Thank you very much for your help and support.
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New post 20 Jul 2018, 10:49
Hi MrJglass,

Stay strong, my friend! All GMAT test-takers experience the ups and downs of studying for such a demanding exam. All I can say is that if you can fight through your bad days, you will be OK. I’m glad to hear that you’re open to taking another practice exam. Doing so will allow you to see exactly where you stand and how much more work it may take to achieve your score goal.

You also may find it helpful to check out my article about how to score a 700+ on the GMAT.

Feel free to reach out with any further questions.
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New post Updated on: 20 Jul 2018, 11:47
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ScottTargetTestPrep wrote:
Hi MrJglass,

Stay strong, my friend! All GMAT test-takers experience the ups and downs of studying for such a demanding exam. All I can say is that if you can fight through your bad days, you will be OK. I’m glad to hear that you’re open to taking another practice exam. Doing so will allow you to see exactly where you stand and how much more work it may take to achieve your score goal.

You also may find it helpful to check out my article about how to score a 700+ on the GMAT.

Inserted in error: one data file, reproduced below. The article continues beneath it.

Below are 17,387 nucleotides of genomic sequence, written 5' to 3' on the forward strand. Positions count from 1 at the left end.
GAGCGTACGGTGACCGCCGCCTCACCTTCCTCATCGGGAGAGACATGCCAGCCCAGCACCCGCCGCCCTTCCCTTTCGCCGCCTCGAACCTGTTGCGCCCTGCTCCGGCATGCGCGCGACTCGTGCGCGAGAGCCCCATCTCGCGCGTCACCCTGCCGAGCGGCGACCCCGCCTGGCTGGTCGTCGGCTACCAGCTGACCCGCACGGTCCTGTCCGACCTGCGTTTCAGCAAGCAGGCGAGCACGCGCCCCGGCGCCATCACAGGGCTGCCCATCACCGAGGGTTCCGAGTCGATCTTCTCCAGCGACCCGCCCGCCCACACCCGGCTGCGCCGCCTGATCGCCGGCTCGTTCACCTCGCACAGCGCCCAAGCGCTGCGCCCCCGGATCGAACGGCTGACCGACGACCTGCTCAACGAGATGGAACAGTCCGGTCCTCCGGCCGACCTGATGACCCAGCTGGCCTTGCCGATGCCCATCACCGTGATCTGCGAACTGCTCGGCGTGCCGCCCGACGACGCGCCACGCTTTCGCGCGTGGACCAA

Feel free to reach out with any further questions.

Thanks a lot! I'm energized by this. Really, thank you very much. I'll sure get back to you if need be.
Really great post there:how to score a 700+ on the GMAT.
I got this one:
"Believe You Can Do It, and Say You Can Do it
Do not talk yourself out of a great GMAT score. Instead, talk yourself into a great GMAT score! Remember, your thoughts become your words, and your words become your actions. Believe in yourself!!"

Thanks again! :thumbup:

Originally posted by MrJglass on 20 Jul 2018, 11:33.
Last edited by MrJglass on 20 Jul 2018, 11:47, edited 1 time in total.
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New post 20 Jul 2018, 11:37
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MrJglass wrote:
Am I the only one who gets demoralized and demotivated?
I don't feel like studying anymore, sincerely!
I feel like pausing my GMAT prep to have some fun and then come back to it later.

What should I do?



That's when I took the GMAT .... :hurt: not sure if it is a good time for you to take it, but when i reached this point in my prep, I knew I had to or otherwise, I would lose whatever I learned out of hatred for it.
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New post 20 Jul 2018, 11:44
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bb wrote:
MrJglass wrote:
Am I the only one who gets demoralized and demotivated?
I don't feel like studying anymore, sincerely!
I feel like pausing my GMAT prep to have some fun and then come back to it later.

What should I do?



That's when I took the GMAT .... :hurt: not sure if it is a good time for you to take it, but when i reached this point in my prep, I knew I had to or otherwise, I would lose whatever I learned out of hatred for it.


I don't feel that way anymore and I hope I don't. Now, I'm studying gradually, day after day.
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Re: Tired and bored of the whole GMAT thing! &nbs [#permalink] 20 Jul 2018, 11:44